While Polynomial's answer is outstanding, it may aid the understanding of the CIA principle to add examples how each aspect can be broken, and how each aspect can be protected.
The purpose of Confidentiality is simply put to control "Who reads what?". Confidentiality can be broken if information is leaked to an unauthorized party. What kind of information that is depends entirely on the threat model. I'll give some examples:
- Organized criminals do not want criminal investigators to know who talks to whom. The mere indicator of communication, regardless of the content, is confidential information.
- A spy attempting to defect to another side does not want to be traced back to. The origin of a message is as confidential as the content.
As you can see, there is more to Confidentiality than just the content of the message. Metadata matters as well, and that is hard to encrypt. In general though, encryption is a good way to gain Confidentiality. In those specific examples however, further measures need to be taken to keep all compromising information confidential.
Integrity can be seen as the property that a message cannot be modified by an unauthorized party. Since this is often an infeasible goal, a good compromise is that any kind of unauthorized modification needs to be identifiable.
One of the first things you will learn about cryptography is to always use algorithms for what they were designed to do. Encryption is being used to guarantee Confidentiality, not Integrity.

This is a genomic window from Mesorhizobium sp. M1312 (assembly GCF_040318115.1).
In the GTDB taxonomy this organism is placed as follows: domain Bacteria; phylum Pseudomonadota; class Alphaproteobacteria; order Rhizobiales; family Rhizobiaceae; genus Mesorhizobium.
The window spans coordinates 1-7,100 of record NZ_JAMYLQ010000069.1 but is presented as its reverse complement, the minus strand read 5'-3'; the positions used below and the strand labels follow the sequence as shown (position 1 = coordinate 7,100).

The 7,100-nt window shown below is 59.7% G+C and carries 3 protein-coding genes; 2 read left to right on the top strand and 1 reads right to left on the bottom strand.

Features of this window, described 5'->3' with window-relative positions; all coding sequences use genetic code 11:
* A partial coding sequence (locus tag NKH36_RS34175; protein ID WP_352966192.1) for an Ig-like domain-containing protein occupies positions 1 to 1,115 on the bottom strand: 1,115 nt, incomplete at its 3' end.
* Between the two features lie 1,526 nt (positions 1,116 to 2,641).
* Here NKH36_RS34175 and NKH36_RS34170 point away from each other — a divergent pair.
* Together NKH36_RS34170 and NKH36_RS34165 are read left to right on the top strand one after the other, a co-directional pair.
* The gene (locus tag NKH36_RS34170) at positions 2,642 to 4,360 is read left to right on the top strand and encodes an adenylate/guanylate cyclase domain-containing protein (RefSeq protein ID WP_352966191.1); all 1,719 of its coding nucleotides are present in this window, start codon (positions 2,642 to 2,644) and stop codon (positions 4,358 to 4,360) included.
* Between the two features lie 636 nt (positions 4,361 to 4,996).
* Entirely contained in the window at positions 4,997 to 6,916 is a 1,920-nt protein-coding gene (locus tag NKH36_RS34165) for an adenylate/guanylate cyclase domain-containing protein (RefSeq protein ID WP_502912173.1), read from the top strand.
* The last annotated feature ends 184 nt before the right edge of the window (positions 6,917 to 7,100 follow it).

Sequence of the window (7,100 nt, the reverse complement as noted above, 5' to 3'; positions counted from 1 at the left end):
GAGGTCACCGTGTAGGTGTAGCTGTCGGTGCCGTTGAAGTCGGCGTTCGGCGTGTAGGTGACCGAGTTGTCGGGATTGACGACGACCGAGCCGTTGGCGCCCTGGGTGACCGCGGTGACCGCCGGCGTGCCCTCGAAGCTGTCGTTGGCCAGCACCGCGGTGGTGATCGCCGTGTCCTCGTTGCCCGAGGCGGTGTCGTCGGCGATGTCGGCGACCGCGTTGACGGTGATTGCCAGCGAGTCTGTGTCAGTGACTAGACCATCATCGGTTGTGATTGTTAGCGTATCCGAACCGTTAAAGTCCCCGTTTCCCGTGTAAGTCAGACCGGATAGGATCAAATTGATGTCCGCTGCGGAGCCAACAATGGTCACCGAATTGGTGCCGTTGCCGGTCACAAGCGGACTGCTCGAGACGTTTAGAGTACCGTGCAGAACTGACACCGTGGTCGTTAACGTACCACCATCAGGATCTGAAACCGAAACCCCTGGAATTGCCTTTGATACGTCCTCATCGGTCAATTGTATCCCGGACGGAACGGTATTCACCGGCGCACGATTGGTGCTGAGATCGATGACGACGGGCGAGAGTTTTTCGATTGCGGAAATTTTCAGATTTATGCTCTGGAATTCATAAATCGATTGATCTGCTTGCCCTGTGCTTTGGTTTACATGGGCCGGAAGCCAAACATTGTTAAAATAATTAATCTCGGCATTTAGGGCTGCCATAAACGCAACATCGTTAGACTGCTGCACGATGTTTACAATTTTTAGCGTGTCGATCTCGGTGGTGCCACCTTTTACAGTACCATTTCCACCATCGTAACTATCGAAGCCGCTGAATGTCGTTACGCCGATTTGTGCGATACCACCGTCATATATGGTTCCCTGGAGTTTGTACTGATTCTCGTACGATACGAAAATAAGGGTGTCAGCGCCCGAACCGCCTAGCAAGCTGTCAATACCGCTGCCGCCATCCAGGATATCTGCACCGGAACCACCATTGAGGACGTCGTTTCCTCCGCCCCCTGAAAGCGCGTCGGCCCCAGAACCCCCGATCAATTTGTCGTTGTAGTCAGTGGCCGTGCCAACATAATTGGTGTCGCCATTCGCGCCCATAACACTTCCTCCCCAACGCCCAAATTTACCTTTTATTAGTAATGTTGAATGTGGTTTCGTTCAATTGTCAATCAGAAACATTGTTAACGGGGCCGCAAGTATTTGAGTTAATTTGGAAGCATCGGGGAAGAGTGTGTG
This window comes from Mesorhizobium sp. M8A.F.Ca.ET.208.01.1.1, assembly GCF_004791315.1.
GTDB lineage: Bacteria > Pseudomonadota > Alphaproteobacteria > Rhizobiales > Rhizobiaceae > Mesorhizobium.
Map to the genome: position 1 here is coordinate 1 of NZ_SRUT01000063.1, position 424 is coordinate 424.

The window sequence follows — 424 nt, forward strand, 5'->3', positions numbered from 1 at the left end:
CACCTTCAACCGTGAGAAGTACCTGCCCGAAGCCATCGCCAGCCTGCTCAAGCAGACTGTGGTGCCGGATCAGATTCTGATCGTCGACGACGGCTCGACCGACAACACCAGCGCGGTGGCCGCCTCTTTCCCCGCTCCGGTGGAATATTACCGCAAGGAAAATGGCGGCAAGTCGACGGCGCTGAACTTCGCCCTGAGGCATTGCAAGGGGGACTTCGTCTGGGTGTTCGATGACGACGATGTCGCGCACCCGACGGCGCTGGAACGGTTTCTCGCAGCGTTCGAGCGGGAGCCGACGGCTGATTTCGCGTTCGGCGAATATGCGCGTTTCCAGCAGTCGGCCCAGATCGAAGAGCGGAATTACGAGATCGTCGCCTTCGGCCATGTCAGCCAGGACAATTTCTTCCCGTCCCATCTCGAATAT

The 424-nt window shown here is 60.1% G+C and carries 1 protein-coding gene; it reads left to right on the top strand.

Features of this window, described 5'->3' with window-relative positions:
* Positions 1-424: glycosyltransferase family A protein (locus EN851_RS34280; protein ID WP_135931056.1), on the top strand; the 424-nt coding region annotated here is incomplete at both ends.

A great example for this is the One-Time Pad. It is achieved by XOR'ing the message with a random key that is at least as long as the message. Let me give you an example. As message, we'll use
ATTACK AT 09:00
and as key, we'll use
This will result in the hexadecimal message
An attacker, knowing the rough format of the message, but not the content, can now change the ciphertext maliciously into:
With the same key, this will decipher into
ATTACK AT 10:00
This could prove to be a fatal outcome. The attacker still cannot read the ciphertext, so Confidentiality is still upheld, but by manipulating the ciphertext and the recipient not being able to detect that manipulation, the attacker got what they wanted.
Integrity can be upheld by adding some kind of code to the message that verifies if the message has been modified or not. A hash with a key, a cryptographic signature over a hash, etc. can all be used. The important part is that any modification to the message will be noticed, and that an attacker is not able to forge a valid authentication code themselves.
Availability is often looked down upon to those newer to security, as a kind of "nice-to-have" goal. But let me ask you: What good is a server that is perfectly encrypted and to which nobody could write to, if it was offline all the time?
Availability can be judged by many metrics, depending on each individual use-case. Sometimes it's uptime, sometimes it's response time, sometimes it's performance. Each of these factors could bring down a business if it was impacted in a major way.
Imagine if StackExchange would be down for "maintainance" 90% of the time, because some skiddie in ████████████ put
bringStackExchangeDown.sh in a cronjob to run every 30 minutes. And the 10% where the site was online, it would be so slow that a 54k dial up modem seems blazing fast in comparison.
You would not want to use that site, and the attacker got what they wanted. Sadly, Availability can't be improved by throwing more crypto at it. Availability can only be improved by scaling up and wide, increasing redundancy, and by fixing bugs that would reduce Availability.